Dario’s Diario: Ready To Climb
The days are long and transfers often seem longer – so it was late Monday when we finally got through to Predictor-Lotto’s Dario Cioni. He finished today’s first mountain stage with a small group at 4:51 down, and now sits 65th 1:28 back on GC.
Ed: Can I go back to the Giro, Richard?
Pez: But you just got back…
Ed: Yeah, yeah, I know, but I’m not dealing well with reality, can’t I do the race reports?
Pez: I got that covered, Ed.
Why not do some interviews with riders?
Dario’s Race After Stage 9
Pez: How was today, Dario?
Dario: Everyone was happy that it wasn’t a tough stage, we were all quite wasted after the day before.
Pez: Napolitano; a surprise winner?
Dario: Not really, he would have won on Saturday on the circuit at Mugello if he hadn’t been boxed-in, he’s fast.
Pez: How’s Robbie?
Dario: He’s had one stage win, but it could have easily been three. There’s a lot of luck involved in sprinting and it hasn’t been going Robbie’s way. That stage that Forster won, if Robbie had kicked half-a-second earlier then he would have taken it.
Pez: Does Predicto/Lotto still have a full team in the race?
Dario: Yes, we’ve been working for Robbie and doing a good job, I think.
Pez: Tinkoff have been burning-up a lot of gas.
Dario: Yes, they have had a great start to the Giro and gained a lot of TV publicity for the sponsor but I think when we enter the mountains they must be more calm. Today is the only day they have missed the break of the day. Their tactics must be based around breakaways because they have no sprinter or GC rider.
Pez: That was a good move you forced on Sunday, it took you up to 9th, didn’t it? Dario: Yes, I had to work hard to promote the break though; I was in four or five moves before we managed to get clear.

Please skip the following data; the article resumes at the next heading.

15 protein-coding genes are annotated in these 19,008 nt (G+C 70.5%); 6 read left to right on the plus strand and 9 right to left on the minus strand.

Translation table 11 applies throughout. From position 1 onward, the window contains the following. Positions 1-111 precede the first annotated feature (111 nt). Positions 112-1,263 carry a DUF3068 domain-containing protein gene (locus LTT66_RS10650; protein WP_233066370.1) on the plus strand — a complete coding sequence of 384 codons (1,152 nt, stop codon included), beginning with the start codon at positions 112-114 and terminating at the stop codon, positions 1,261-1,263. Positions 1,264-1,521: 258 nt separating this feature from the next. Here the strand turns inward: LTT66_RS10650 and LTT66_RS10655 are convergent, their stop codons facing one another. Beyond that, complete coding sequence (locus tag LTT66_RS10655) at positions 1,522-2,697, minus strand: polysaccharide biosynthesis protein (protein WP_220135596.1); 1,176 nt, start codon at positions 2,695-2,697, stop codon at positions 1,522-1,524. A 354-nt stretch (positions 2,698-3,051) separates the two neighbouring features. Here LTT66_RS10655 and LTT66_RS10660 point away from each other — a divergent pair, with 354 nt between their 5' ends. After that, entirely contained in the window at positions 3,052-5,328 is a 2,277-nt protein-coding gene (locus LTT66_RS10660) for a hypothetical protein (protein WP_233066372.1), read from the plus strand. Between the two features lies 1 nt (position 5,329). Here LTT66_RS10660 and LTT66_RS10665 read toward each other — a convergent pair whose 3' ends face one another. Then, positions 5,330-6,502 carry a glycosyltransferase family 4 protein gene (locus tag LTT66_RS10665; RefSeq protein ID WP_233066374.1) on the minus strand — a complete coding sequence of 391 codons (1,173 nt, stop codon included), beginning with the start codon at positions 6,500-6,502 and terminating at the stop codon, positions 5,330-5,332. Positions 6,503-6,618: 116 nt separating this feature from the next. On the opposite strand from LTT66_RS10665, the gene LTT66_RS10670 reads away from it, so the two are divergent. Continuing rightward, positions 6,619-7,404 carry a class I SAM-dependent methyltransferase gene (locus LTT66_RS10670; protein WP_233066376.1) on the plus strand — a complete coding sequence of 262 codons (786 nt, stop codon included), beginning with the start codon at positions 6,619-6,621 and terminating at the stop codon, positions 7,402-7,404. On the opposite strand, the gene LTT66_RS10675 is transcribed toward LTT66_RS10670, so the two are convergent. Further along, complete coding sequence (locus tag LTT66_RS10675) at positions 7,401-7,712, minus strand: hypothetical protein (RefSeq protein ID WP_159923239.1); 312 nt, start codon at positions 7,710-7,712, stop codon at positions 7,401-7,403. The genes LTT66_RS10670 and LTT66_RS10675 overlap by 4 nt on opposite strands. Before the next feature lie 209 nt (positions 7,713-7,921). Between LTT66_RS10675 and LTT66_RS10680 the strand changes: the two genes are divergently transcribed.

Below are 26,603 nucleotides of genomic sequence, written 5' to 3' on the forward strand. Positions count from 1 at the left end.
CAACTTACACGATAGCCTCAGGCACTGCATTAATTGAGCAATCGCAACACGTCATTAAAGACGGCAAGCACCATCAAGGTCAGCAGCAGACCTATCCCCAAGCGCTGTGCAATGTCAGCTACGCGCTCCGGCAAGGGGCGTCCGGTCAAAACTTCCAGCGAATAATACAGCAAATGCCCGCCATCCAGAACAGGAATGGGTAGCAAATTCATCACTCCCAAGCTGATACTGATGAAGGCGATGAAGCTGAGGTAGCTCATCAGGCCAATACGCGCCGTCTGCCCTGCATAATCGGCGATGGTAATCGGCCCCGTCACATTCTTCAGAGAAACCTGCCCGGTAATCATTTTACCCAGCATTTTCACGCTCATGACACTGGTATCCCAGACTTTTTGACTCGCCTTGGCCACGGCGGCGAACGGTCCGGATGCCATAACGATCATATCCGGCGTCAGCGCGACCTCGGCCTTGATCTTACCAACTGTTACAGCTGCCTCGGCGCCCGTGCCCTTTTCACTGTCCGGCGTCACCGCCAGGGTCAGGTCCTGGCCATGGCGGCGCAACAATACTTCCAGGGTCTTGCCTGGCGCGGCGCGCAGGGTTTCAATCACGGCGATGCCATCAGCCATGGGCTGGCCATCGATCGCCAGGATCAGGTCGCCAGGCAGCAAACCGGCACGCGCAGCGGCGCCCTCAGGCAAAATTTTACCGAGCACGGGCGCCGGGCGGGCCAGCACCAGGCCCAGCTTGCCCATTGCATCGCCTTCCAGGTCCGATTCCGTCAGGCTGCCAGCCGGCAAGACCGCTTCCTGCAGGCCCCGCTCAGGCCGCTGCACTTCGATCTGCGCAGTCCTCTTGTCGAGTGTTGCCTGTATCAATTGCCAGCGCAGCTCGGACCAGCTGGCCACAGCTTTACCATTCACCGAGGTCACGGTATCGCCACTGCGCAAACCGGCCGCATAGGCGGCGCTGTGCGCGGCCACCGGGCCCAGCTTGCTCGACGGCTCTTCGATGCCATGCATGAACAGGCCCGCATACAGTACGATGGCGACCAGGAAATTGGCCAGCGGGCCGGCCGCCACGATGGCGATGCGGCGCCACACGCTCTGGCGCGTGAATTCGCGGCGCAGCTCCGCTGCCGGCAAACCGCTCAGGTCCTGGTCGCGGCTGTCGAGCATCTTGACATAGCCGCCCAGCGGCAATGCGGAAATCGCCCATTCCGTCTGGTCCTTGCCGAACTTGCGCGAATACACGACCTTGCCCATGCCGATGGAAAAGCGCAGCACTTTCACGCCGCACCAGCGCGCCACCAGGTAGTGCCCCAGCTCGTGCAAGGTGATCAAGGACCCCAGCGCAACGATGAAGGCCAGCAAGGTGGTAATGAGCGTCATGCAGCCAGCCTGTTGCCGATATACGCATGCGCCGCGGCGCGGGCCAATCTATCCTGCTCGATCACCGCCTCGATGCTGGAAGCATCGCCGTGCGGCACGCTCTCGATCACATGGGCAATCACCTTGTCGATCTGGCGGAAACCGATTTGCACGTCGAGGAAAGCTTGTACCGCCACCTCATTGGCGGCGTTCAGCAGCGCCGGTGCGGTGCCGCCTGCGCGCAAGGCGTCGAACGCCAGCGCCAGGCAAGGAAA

I’m 9th just now, but tomorrow (stage 10 to Santuario Nostra Signora Della Guardia) will see the GC change completely; it’s really the first mountain stage, long and with a tough finish. Montevergine wasn’t too hard at all. As I said to you in Sardinia, I’m just taking it one day at a time.
Pez: Simoni, Savoldelli and Cunego have all been pretty-much invisible so-far.
Dario: Yes, but that’s normal, the Giro is won in the third week and the big GC guys usually stay quiet until then.
Pez: Does the Giro pass close to home for you this year?
Dario: No, today was as close at it gets, about 100 kilometres, I saw a few faces I know but it’s not really home ground.
Pez: What about the Zoncolan?
Dario: As I said in my diary in PEZ, I have been to see it. But for me the stages to Briancon and Lavaredo are tougher. When you arrive at the bottom of the Zoncolan, it’s just like a mountain time trial, everybody rides-up, as best they can at eight or nine kph. On the other two days I mentioned there are several very hard climbs and it’s possible to lose a lot of time.
Let’s hope Dario isn’t losing that time – we’ll be talking to him again in a day or two.